Limited-range bullets are important in urban combat situations, Baber explains, because once an insurgent gets between the robot and a soldier operating it on the ground, the bot is rendered useless - unless the soldier wants to shoot at himself.
Baber has paired the AH and its smaller sibling, the MH, with a remote-control mini-helicopter called the AutoCopter, which holds two AA-12s and can carry the bots into battle. His plan is to buy the robots from Robotex and the helicopter from Neural Robotics in Huntsville, Ala. Then he's going to arm them, resell the systems, and split the profits.
It's a classic Silicon Valley tale of a few engineers who do what they're best at, team up with some kindred spirits, and together build a product to take on the establishment.
The wild cards here, of course, are Beltway bureaucracy and public sentiment. Is the military really ready for low-cost killer robots? Are you?
At 72, Baber says he doesn't have a lot of time to wait to see his system deployed. And the next step is the toughest. "It's a bitch, let me tell you," he says of trying to sell innovative concepts into an entrenched government procurement system. But he has a plan.
First, the entire armory will go on display in Blackwater's lobby. That should get some attention. If not, he's counting on a public outcry.
"If moms and dads around the country find out this system is available while their sons are off sopping up bullets in Iraq, they're going to tear the White House down," he says. "This will take the soldiers out of harm's way."

Tuesday, December 4, 2007

Housing Slump

As the U.S. housing slump enters its third year, there is no sign of recovery anytime soon.
Standard & Poor's 15-member Supercomposite Homebuilding Index tumbled 62 percent this year as of yesterday, the largest drop since the benchmark was started in 1995. The companies have lost about $35 billion of market value.
The outlook is bleak with new home sales projected to fall 13 percent in 2008, according to estimates from the National Association of Realtors in Chicago, even as interest rates drop. Losses at Fannie Mae and Freddie Mac, the two biggest U.S. providers of mortgage financing, may restrict the availability of home loans, and chief executive officers at D.R. Horton Inc. and Centex Corp. expect another tough year.

``This looks like it's going to be the deepest correction of any housing correction since World War II, and the question really is, `What's the duration, how long will it be?'''
Centex CEO Timothy Eller said at a JPMorgan Chase & Co. conference in Las Vegas on Nov. 27. Many homebuilding executives at the conference said they expect the slump to last through 2008.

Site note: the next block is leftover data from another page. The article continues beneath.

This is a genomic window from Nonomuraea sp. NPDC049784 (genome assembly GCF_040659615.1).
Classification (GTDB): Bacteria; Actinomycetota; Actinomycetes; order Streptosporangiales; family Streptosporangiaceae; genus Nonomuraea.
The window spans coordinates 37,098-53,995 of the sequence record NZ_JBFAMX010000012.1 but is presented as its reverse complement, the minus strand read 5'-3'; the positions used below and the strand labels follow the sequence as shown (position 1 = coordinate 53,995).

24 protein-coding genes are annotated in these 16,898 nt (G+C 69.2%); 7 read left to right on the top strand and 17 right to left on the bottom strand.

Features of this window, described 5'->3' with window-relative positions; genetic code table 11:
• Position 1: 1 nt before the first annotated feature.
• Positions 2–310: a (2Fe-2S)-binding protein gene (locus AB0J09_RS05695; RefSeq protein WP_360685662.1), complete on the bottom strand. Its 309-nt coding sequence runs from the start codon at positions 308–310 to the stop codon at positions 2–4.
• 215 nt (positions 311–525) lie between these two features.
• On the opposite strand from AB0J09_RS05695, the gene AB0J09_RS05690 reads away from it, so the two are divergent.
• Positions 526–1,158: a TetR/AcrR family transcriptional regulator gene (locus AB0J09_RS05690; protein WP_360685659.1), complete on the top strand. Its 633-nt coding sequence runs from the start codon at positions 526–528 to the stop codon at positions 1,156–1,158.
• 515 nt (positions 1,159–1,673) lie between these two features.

A housing rebound is unlikely, as about 1 million adjustable loans made to subprime borrowers, those with weak or incomplete credit histories, are scheduled to reset at a higher rate in 2008, according to RealtyTrac. That may put many homeowners at risk of foreclosure and lower the value of neighboring houses.
About 1.3 million subprime mortgages will be in foreclosure by September 2009, including actions already under way, according to estimates from New York- based analysts at Credit Suisse Group. ``There is just no quick fix, including further rate cuts, to stabilize the current weakness in the housing market,'' said CreditSights analysts Frank Lee and Sarah Rowin in a Nov. 23 report to clients.
New York, Ohio and at least six other states are investigating the mortgage industry, including whether appraisers, mortgage brokers and lenders may have inflated home values. Resolving the complaints ``could run into the millions or billions'' of dollars, CreditSights's Lee said.
``There will be some bankruptcies, some consolidations, some private equity plays,'' said Kenneth Rosen, chairman of the University of California's Fisher School of Real Estate and Urban Economics in Berkeley. ``It's going to be another hard year.''

To make things worse, there is talk about who is going to pay for all the bad loans. One of the choices was "the tax payer".

Sunday, December 2, 2007

In Memory of Sean Taylor

Sean Taylor of the Washington Redskins(Safety) was gunned down the other day in his home. Four men have been arrested, which one of them was hired to mow his lawn. He was maturing into a great player and will be missed!
On the first defensive play for Washington, ten players were on the field, leaving a spot open for were Sean would have played.